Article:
More than 1.4 billion microscopic particles float around in the average office.
Viruses, bacteria, dust and skin particles, all invisible to the naked eye.
But in RMIT's new MicroNano Research Facility (MNRF), these tiny particles will be filtered from state-of-the-art cleanrooms, allowing researchers to properly produce devices on the nano-scale.
Director of the facility, Professor James Friend, says the cleanrooms are crucial for nano-scale physics, chemistry, and engineering in support of biomedical research.
"The devices that we make are often invisible to the eye and are the same size or smaller than the dust, so when we actually work with the devices sometimes you can't tell the difference between them and the dust," he says.
The MNRF, due to open in mid-August, will occupy 1,200 square metres, including 850 square metres of cleanroom and biological containment laboratories.
The new facility will replace RMIT's 31-year-old Microelectric and Material Technology Centre, which was Australia's first academic cleanroom environment.
Friend says the MNRF will open the door for an exciting new chapter of nano-research. "The real motivation behind the facility is it's 100 per cent about the research," he says.
"RMIT has made it a mission to improve its research performance and outcomes across the board and this facility and people affiliated with it are dedicated to that mission."
Innovative energy harvesting techniques that change the way batteries are recharged will also be pioneered at the facility, says Friend.
"We're used to charging our batteries by plugging our devices into a wall, but we walk around all the time," Friend says.
"It's quite possible we won't need to actually do any charging because as we're walking around that motion actually causes the charging through novel materials."
Water remediation, the process of removing contaminants from water, will also be under the microscope at the MNRF, where nano-researchers will invent ways to use water to remove toxins from fabric dyes.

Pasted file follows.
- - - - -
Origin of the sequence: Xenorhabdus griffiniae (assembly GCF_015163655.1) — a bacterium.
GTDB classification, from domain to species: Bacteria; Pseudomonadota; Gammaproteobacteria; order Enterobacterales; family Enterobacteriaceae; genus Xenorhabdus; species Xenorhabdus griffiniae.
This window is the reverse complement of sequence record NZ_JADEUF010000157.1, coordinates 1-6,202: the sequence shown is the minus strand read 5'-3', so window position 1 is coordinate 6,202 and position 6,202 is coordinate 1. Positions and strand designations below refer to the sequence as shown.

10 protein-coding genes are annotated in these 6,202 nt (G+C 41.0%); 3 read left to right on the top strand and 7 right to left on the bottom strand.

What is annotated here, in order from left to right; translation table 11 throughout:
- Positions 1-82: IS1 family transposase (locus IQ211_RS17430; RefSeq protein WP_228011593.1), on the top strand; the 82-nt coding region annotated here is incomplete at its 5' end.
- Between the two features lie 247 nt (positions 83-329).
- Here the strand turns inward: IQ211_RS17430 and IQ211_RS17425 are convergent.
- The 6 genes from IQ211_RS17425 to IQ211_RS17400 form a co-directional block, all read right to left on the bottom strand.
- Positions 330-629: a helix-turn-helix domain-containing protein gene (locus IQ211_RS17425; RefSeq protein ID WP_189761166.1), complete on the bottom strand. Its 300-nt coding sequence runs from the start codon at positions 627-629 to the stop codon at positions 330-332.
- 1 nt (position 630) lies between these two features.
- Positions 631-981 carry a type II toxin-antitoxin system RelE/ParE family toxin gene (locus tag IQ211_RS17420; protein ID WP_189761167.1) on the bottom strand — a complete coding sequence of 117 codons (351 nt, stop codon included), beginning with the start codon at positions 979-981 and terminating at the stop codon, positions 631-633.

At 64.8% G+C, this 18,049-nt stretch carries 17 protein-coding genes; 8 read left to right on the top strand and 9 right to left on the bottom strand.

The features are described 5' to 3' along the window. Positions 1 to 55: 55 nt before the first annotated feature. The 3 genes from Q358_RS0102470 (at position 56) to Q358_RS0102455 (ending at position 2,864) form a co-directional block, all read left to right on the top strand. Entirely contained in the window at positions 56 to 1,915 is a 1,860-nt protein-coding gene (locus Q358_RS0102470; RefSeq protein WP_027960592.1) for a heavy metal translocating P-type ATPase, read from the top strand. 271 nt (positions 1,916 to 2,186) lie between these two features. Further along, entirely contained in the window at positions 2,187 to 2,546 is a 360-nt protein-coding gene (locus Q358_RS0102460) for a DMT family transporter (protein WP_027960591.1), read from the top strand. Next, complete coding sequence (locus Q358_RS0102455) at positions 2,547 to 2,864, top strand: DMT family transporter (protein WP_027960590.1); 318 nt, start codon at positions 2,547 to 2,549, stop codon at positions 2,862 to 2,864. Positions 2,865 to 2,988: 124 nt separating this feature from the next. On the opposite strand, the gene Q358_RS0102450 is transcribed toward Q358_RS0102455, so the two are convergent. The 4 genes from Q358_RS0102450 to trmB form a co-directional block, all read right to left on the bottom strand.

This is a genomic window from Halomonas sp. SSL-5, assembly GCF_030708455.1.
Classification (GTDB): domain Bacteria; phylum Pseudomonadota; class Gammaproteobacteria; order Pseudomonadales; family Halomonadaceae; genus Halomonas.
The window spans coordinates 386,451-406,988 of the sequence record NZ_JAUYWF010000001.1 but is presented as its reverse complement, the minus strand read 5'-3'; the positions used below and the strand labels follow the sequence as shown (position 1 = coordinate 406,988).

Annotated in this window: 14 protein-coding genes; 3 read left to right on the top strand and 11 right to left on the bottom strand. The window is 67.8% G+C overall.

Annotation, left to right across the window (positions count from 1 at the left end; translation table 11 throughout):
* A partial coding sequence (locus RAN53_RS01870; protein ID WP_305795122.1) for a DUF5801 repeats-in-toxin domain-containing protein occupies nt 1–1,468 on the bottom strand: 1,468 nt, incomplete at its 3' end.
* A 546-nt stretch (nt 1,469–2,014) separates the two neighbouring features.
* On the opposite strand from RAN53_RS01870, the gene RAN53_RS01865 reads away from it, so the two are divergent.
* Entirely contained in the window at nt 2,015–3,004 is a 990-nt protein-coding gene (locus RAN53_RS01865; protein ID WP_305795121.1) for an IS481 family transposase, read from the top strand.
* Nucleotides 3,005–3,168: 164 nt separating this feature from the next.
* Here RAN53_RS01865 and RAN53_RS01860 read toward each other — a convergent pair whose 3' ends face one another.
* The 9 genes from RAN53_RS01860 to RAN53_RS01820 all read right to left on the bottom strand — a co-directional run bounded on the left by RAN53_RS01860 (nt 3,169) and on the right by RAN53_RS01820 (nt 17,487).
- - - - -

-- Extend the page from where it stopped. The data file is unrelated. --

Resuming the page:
"We're looking at technologies to facilitate the breaking down of those dyes with catalysts that are nanostructures," Friend says.
At $25 million, construction of the MNRF is the largest investment RMIT has made in support of research in its history. This is complemented by a $7 million investment in cutting-edge equipment for the facility.
The MNRF will be home to the world's first rapid 3D nanoscale printer, which uses a two-photon interaction to harden liquid polymer according to a 3D pattern defined by the user.
The system is capable of producing thousands of structures, each a fraction of the width of a human hair, in seconds.
Researchers at the MNRF will also have access to about 50 other major tools, including focused ion beam lithography with helium, neon, and gallium ion beams to enable imaging and machining objects to 0.5 nm resolution, roughly 5 to 10 atoms.
"Having access to this equipment gives us a tremendous opportunity," Friend says.
"We can do incredible new things because we have all this gear to work with and we feel very fortunate."
Story: Kate Jones
Photo: Carla Gottgens, SKM
This story was first published in RMIT's Making Connections magazine.